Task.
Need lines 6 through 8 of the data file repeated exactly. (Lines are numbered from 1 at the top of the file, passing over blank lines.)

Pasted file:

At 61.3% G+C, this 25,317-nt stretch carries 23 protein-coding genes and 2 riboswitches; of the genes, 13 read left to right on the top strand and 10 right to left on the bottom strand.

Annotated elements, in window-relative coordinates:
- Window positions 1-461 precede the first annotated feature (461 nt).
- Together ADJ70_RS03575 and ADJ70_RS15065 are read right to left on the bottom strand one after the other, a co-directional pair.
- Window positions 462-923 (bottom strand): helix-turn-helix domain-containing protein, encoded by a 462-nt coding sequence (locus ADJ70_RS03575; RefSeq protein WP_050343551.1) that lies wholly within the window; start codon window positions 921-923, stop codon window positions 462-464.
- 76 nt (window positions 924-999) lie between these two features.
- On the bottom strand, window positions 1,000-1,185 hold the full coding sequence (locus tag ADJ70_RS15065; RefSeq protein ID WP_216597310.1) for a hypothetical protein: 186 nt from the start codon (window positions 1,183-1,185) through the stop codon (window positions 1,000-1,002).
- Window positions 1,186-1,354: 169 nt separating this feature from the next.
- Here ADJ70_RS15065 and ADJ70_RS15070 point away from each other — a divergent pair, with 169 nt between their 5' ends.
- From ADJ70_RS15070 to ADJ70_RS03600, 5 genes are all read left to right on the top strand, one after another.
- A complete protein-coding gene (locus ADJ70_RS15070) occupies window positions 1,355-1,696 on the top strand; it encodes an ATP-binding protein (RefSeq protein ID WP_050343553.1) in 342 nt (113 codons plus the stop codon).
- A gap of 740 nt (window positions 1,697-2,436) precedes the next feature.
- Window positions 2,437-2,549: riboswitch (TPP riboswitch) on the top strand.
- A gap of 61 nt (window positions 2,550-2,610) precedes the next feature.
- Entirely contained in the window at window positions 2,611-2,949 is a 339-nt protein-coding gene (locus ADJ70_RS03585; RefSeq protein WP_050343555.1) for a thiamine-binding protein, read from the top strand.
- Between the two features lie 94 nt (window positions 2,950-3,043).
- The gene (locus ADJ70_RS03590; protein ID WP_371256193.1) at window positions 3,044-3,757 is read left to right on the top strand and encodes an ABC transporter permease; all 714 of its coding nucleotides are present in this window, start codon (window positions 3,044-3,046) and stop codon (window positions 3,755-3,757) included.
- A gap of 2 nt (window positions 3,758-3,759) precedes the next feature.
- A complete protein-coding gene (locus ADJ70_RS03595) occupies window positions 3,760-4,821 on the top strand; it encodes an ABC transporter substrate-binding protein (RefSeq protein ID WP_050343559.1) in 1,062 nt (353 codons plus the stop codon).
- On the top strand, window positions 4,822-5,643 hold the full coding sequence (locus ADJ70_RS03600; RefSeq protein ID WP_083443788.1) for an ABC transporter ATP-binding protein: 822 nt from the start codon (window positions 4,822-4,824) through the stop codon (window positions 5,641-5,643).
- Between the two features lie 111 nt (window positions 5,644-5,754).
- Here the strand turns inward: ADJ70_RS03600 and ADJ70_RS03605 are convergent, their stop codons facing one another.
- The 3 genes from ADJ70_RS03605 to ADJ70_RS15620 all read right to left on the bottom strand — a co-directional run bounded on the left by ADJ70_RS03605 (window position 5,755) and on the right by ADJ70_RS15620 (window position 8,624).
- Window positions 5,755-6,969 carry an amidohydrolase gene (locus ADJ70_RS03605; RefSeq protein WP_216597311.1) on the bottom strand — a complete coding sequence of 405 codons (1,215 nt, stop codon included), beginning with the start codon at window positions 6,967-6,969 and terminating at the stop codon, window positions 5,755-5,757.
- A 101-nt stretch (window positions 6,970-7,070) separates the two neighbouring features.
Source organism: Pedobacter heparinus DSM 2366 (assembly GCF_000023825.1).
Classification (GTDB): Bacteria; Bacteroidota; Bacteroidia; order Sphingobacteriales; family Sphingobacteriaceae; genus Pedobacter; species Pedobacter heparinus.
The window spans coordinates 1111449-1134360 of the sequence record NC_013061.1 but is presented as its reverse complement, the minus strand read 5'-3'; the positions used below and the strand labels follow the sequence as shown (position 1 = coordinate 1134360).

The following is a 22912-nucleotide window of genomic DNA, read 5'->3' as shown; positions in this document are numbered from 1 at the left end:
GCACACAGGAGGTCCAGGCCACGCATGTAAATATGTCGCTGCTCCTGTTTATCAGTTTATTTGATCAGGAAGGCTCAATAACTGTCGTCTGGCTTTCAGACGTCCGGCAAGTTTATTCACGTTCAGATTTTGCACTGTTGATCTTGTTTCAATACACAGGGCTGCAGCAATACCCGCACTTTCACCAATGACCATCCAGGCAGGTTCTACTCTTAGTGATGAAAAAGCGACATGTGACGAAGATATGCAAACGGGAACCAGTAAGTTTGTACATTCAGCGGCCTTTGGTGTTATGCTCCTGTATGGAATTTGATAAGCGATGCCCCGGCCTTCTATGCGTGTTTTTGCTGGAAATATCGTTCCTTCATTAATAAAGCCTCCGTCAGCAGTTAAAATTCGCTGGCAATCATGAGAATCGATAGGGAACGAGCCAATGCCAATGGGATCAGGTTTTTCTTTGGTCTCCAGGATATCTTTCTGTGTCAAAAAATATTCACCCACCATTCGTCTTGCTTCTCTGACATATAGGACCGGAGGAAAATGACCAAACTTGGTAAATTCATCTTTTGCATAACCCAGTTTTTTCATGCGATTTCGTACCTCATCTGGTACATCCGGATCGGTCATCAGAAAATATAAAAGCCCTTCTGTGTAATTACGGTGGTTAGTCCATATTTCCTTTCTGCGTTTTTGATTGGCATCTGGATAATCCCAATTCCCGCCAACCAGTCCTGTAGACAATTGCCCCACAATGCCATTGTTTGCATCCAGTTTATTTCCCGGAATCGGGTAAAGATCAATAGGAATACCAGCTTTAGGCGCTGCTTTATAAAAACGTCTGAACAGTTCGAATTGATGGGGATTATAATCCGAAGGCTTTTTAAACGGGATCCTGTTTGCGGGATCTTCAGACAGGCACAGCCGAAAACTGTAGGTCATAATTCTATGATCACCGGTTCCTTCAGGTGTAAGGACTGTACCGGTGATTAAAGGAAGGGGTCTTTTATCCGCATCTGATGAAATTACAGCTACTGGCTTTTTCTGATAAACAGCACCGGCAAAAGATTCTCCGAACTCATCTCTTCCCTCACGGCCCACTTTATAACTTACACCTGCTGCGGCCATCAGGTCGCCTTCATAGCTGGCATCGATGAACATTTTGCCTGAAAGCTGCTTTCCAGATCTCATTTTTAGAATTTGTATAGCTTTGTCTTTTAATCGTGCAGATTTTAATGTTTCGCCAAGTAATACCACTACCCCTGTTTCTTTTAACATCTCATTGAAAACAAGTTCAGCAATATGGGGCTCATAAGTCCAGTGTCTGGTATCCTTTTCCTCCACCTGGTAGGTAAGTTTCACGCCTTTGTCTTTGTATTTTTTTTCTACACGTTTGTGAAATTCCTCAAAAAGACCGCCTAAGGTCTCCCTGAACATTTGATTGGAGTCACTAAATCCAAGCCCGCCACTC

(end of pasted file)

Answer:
- 76 nt (window positions 924-999) lie between these two features.
- On the bottom strand, window positions 1,000-1,185 hold the full coding sequence (locus tag ADJ70_RS15065; RefSeq protein ID WP_216597310.1) for a hypothetical protein: 186 nt from the start codon (window positions 1,183-1,185) through the stop codon (window positions 1,000-1,002).
- Window positions 1,186-1,354: 169 nt separating this feature from the next.